I’m really looking forward to this year’s Percona Live MySQL Conference. This is always THE event of the year for me in the MySQL conference circuit. It’s also the first year I haven’t been a speaker! I’ve been a speaker since 2007 but this year things were too uncertain for me to submit a proposal in time.
I’ve been woefully neglectful of my responsibilities to post regularly about PLCME 2013, but here’s some highlights of what I am planning to attend from the schedule. Read to the very bottom for the chance to win a free full pass to the conference!
Some time ago, I had to convert all tables of a database from MyISAM to InnoDB on a new server. The plan was to take a logical dump on the master, exporting separately the schema and the data, then edit the CREATE TABLE statements to ensure all tables are created with InnoDB, and reload everything on the new server.
Quite easy, isn’t it? Of course I wanted to run a test first before performing the actions on a live system.
So let’s play with the sakila database.
mysqldump has options to export schema and data separately, let’s use them:
One of our Remote DBA service clients recently had an issue with size on disk for a particular table; in short this table was some 25 million rows of application audit data with an on disk size of 345GB recorded solely for the purposes of debugging which may or may not occur.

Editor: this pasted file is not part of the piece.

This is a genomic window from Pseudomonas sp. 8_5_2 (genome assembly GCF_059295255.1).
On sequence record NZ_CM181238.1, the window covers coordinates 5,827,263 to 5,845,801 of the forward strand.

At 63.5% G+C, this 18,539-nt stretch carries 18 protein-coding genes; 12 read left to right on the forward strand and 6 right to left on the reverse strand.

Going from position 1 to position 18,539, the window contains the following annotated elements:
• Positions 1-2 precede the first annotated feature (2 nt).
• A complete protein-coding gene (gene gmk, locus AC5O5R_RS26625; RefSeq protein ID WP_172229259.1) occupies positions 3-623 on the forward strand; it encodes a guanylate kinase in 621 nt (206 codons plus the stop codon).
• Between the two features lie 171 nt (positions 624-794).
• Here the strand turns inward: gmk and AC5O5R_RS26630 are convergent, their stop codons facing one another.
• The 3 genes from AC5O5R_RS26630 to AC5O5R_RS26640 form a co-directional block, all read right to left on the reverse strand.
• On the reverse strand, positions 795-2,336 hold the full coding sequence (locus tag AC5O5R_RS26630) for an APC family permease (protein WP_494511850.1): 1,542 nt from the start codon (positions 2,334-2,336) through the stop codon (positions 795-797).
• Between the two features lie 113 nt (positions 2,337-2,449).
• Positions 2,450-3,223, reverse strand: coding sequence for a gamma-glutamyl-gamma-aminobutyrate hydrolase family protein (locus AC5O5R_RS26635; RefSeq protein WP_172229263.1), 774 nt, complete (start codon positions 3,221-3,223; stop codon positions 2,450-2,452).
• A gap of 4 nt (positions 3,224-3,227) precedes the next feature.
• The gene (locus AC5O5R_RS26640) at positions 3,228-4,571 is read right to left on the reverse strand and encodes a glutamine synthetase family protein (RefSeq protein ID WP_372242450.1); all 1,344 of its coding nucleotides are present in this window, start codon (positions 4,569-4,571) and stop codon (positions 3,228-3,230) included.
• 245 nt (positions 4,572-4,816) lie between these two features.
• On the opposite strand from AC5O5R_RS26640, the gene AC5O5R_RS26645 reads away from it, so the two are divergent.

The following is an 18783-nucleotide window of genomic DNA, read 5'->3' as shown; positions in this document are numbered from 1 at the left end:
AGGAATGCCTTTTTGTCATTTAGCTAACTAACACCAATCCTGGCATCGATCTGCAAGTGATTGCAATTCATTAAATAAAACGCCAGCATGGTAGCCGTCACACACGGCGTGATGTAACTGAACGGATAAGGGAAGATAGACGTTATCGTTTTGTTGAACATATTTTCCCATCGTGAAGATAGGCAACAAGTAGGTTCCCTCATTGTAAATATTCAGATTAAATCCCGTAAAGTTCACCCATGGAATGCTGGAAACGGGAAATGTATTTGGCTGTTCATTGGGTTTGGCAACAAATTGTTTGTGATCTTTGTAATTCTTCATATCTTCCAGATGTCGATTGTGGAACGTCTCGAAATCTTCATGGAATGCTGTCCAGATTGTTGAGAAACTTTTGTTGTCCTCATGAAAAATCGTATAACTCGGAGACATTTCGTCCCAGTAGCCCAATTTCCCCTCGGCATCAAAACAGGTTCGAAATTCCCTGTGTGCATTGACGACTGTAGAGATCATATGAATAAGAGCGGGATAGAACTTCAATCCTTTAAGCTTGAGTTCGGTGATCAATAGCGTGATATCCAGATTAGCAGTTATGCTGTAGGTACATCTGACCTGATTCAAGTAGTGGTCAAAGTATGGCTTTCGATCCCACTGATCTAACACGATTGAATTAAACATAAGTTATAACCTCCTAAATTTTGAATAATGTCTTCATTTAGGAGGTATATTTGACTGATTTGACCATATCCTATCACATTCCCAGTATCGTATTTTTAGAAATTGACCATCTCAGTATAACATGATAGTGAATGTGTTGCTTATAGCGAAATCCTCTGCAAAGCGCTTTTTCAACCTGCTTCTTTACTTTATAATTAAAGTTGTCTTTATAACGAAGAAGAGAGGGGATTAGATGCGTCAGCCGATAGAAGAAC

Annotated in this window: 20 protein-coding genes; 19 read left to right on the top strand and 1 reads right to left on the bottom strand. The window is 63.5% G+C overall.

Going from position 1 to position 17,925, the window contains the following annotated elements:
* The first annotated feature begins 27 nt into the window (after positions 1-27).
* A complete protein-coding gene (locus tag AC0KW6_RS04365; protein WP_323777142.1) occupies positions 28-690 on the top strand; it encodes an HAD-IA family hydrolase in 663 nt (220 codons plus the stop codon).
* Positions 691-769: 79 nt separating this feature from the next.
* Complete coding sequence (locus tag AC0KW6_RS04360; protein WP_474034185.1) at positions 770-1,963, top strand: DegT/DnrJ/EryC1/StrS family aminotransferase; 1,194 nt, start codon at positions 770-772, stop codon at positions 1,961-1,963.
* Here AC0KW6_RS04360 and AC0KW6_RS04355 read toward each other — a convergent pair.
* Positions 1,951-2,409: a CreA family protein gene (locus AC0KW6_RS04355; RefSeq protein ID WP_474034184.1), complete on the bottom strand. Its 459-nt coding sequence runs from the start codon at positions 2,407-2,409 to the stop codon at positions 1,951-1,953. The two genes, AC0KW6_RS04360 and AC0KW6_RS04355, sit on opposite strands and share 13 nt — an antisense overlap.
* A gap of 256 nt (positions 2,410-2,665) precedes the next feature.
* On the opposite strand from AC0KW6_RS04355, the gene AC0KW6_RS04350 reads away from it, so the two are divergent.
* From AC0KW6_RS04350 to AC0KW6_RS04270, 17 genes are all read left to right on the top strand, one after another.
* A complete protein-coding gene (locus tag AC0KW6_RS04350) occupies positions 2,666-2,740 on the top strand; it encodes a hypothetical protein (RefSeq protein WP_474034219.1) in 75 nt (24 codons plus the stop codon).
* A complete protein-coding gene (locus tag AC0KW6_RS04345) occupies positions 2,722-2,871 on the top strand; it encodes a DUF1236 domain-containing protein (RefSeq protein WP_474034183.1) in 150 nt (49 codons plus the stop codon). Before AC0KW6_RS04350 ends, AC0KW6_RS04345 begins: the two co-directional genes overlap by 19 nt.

Faced with the task of both reducing the size on disk and ensuring that the data is always available at all times (firmly ruling out off device archive), we began to explore the available options for the client.
We settled on the following options for further testing.
Apparently my first attempt at rhyming proved to be unsuccessful: only two courageous men attempted solving the riddle. As I'm pretty sure a free pass would appeal to many, and I do have a few readers for my blog, I must conclude my riddle was just too hard. Obscure, perhaps.
Hope I didn't scare anyone off. Without further ado I present some hints. This post will update with more hints as the day progresses -- please refresh to see changes. I start with two hints.
Many users of MySQL install and use the standard directories for MySQL data and binary logs. Generally this is /var/lib/mysql.
As your system grows and you need more disk space on the general OS partition that commonly holds /tmp, /usr and often /home, you create a dedicated partition, for example /mysql. The MySQL data, binary logs etc are then moved to this partition (hopefully in dedicated directories). For example data is placed in /mysql/data.
Often however, a symbolic link (symlink) is used to so MySQL still refers to the data in /var/lib/mysql.
MySQL 5.6 is GA! Now we have new things to play with and in my personal opinion the most interesting one is the new Global Transaction ID (GTID) support in replication. This post is not an explanation of what is GTID and how it works internally because there are many documents about that:
The deadline is fast approaching to submit proposals for the Birds of a Feather Sessions (BOFs) and the Lightning Talks (presented during the Wednesday Evening Networking Reception) for the Percona Live MySQL Conference and Expo 2013.